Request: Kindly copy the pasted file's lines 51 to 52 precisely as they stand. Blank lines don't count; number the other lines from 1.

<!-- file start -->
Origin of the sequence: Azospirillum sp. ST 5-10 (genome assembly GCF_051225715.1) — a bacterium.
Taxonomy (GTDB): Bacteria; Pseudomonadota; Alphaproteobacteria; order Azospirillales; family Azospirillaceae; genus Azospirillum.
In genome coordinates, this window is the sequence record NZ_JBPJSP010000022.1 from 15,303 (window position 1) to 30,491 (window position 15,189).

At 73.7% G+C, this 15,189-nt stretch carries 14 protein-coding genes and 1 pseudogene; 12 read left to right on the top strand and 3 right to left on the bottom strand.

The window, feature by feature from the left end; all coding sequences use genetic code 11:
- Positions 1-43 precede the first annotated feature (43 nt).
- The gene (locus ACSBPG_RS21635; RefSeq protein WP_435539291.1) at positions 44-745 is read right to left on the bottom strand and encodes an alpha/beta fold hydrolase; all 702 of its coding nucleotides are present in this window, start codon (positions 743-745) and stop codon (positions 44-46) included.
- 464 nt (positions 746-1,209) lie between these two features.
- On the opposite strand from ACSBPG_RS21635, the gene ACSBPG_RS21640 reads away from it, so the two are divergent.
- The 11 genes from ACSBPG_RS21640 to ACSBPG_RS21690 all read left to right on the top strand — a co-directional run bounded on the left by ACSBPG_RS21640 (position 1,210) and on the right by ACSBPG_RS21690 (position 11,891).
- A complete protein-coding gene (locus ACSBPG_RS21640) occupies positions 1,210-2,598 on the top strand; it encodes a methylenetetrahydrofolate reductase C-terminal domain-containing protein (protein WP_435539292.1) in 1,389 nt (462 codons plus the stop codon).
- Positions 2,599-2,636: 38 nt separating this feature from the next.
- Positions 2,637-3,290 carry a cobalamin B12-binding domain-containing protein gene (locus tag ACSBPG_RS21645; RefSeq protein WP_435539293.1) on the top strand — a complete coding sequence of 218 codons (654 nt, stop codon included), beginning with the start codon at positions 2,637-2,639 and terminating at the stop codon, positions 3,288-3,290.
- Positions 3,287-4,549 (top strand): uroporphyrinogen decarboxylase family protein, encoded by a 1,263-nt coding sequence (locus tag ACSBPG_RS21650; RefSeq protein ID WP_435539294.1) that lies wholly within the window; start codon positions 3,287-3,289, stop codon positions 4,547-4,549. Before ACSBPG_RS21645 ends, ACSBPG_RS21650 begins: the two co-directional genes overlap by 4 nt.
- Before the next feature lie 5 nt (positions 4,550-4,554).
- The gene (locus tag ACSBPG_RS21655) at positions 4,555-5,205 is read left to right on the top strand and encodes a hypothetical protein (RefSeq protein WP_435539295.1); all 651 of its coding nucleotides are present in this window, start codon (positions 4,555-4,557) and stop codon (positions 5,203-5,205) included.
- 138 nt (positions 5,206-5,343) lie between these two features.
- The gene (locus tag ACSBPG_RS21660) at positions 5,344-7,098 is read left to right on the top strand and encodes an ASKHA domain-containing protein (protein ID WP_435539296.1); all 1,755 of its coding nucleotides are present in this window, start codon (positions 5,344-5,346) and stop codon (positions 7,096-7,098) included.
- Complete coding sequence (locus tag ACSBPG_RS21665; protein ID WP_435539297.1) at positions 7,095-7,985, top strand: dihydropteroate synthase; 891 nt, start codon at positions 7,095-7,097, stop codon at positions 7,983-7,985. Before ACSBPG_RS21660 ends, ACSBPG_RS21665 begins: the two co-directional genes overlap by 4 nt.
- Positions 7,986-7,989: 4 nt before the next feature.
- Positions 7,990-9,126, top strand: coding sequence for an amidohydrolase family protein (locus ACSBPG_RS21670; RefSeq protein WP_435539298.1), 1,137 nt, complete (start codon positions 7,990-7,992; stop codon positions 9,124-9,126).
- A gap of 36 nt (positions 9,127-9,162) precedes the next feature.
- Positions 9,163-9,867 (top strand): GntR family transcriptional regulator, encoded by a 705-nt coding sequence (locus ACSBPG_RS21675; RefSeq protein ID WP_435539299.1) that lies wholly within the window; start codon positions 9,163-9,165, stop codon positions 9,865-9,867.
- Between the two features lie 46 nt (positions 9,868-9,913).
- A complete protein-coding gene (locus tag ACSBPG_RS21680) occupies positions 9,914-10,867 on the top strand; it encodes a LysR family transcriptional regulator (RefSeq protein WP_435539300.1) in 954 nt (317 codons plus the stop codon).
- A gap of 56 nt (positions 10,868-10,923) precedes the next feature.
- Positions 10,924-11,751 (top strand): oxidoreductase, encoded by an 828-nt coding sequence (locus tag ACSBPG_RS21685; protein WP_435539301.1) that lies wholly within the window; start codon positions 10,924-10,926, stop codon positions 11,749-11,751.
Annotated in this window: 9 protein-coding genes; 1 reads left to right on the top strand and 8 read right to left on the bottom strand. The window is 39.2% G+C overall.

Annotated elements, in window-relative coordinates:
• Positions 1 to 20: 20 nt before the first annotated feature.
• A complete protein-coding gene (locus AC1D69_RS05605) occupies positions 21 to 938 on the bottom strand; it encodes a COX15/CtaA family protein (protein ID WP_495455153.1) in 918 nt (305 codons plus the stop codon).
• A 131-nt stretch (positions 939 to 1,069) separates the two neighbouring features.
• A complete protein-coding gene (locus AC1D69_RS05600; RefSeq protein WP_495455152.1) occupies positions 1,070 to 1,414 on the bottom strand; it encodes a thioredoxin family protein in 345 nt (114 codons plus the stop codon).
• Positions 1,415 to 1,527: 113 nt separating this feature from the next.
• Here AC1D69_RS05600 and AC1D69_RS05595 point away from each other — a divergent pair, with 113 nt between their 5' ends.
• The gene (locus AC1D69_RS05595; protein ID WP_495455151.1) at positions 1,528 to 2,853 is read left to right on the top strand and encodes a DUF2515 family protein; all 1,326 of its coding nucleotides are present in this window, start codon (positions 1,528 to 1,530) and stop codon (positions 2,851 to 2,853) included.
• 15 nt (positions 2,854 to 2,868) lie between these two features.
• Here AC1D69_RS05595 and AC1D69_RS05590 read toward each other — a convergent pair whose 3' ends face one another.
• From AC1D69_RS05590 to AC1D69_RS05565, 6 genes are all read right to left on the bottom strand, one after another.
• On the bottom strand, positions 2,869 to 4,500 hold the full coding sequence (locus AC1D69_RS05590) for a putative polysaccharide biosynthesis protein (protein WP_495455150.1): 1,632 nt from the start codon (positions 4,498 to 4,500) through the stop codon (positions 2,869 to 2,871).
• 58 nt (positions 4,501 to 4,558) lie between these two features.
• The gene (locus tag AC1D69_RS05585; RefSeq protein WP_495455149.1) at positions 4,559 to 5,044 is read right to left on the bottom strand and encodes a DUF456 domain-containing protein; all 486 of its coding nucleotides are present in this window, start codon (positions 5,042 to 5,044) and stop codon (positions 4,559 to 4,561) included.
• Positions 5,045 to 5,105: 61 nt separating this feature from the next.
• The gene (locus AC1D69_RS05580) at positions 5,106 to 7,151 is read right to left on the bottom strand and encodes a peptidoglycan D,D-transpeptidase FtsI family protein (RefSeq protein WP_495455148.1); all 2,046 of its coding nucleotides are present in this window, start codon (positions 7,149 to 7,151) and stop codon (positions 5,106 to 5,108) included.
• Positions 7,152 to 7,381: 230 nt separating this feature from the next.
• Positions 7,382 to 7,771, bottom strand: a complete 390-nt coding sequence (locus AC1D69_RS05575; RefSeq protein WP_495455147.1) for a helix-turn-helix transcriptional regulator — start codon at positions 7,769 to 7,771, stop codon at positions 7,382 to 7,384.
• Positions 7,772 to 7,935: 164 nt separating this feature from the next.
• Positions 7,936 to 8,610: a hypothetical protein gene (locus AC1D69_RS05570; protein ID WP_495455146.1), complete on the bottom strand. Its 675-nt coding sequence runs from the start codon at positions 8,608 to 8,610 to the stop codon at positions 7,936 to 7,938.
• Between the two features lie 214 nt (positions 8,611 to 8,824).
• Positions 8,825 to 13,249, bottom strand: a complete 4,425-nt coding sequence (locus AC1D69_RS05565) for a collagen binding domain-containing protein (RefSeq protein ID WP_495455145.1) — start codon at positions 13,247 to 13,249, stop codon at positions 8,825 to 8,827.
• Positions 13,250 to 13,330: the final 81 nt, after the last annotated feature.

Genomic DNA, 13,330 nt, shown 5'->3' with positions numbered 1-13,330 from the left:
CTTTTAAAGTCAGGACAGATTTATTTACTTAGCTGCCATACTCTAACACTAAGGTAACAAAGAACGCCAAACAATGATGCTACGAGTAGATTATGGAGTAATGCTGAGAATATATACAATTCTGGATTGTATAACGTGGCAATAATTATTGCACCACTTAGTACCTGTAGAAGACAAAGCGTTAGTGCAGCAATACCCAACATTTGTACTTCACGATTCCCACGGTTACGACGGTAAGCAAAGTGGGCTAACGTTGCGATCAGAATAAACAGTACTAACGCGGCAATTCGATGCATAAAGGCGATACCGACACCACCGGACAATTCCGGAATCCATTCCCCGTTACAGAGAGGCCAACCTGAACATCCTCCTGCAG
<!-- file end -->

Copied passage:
• Positions 13,250 to 13,330: the final 81 nt, after the last annotated feature.

Genomic DNA, 13,330 nt, shown 5'->3' with positions numbered 1-13,330 from the left: